Then in the computing result part, you can also work in a more light way, using less variables and less statements. This achieved essentially by not creating temporary containers, and directly populating (or not) the final result while iterating the source <ul>s. Looks like this:

<body id="body">
<div>
  <ul id="ul1">
    <li>Любовь</li>
    <li>Надежда</li>
    <li>Вера</li>
  </ul>
</div>
<div>
  <ul id="ul2">
    <li>София</li>
    <li>Надежда</li>
    <li>Вера</li>
  </ul>
</div>
<button id="makeNewArray">Создать новый массив</button>
<script type="text/javascript">
document.getElementById('makeNewArray').onclick = function() {
  var div = document.createElement('div'),
      sources = [ul1, ul2],
      result = [];
  for (var i = 0, n = sources.length; i < n; i++) {
    var items = sources[i].getElementsByTagName('li');
    for (var j = 0, m = items.length; j < m; j++) {
      var str = items[j].innerHTML;
      if (result.indexOf(str) == -1) {
        result.push(str);
      }
    }
  }
  div.innerHTML = result;
  body.appendChild(div);
};
</script>
</body>

Here is a working example.

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0
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You are using some variables (ul1 and ul2) like "magic" global variables. That is a sloppy IE behaviour that other browsers have copied, and is not recommended. (One reason is that it treats name and id attributes alike.) The fix for that problem is simple: use document.getElementById(…) instead.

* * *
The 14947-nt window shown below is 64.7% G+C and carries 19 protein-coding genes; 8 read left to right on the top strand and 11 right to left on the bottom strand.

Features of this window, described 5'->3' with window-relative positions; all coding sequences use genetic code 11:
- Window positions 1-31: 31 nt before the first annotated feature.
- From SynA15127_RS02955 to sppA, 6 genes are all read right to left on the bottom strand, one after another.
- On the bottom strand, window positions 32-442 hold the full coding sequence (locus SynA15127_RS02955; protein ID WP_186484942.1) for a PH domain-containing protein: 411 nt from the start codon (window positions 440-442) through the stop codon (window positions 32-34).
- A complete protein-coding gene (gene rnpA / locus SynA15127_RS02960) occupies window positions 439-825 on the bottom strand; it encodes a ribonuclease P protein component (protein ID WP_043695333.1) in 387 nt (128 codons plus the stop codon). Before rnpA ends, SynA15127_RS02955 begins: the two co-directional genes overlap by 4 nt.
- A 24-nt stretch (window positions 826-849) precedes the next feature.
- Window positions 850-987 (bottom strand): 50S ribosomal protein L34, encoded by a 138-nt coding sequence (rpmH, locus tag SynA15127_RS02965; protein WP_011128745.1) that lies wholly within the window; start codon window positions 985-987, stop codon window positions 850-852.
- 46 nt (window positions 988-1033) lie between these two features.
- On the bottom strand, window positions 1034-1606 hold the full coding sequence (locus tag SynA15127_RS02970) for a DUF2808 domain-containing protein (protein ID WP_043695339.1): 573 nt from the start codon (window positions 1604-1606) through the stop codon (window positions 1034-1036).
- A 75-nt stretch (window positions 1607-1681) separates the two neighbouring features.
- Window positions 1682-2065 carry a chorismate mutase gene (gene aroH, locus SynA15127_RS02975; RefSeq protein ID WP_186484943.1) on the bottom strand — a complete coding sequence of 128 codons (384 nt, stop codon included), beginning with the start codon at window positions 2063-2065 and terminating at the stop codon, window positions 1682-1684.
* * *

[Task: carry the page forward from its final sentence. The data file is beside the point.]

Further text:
Your code is odd, in that the computation occurs at load time; clicking the button merely outputs a copy of the pre-computed result. Is that what you intended?

I recommend splitting the function up into three:

  • Attaching the button's handler
  • A function that merges HTML lists
  • An event handler that calls the merging function with the appropriate lists and outputs the result

In the merge function, I suggest using a hash to detect duplicates. Otherwise, you would have an O(n) search for each item, for a total of O(n2).

window.addEventListener('load', function() {
    document.getElementById('makeNewArray').addEventListener('click', buttonClicked);
});

function buttonClicked() {
    var output = document.createElement('div');
    output.innerHTML = mergeLists([
        document.getElementById('ul1'),
        document.getElementById('ul2'),
    ]);
    body.appendChild(output);
}

function mergeLists(lists) {
    var seen = {};
    var result = [];
    
    for (var i = 0; i < lists.length; i++) {
        var items = lists[i].getElementsByTagName('li');
        for (var j = 0; j < items.length; j++) {
            var str = items[j].innerHTML;
            if (!(str in seen)) {
                result.push(str);
                seen[str] = true;
            }
        }
    }
    return result;
}
<body id="body">
<div>
  <ul id="ul1">
    <li>Любовь</li>
    <li>Надежда</li>
    <li>Вера</li>
  </ul>
</div>
<div>
  <ul id="ul2">
    <li>София</li>
    <li>Надежда</li>
    <li>Вера</li>
  </ul>
</div>
<button id="makeNewArray">Создать новый массив</button>
</body>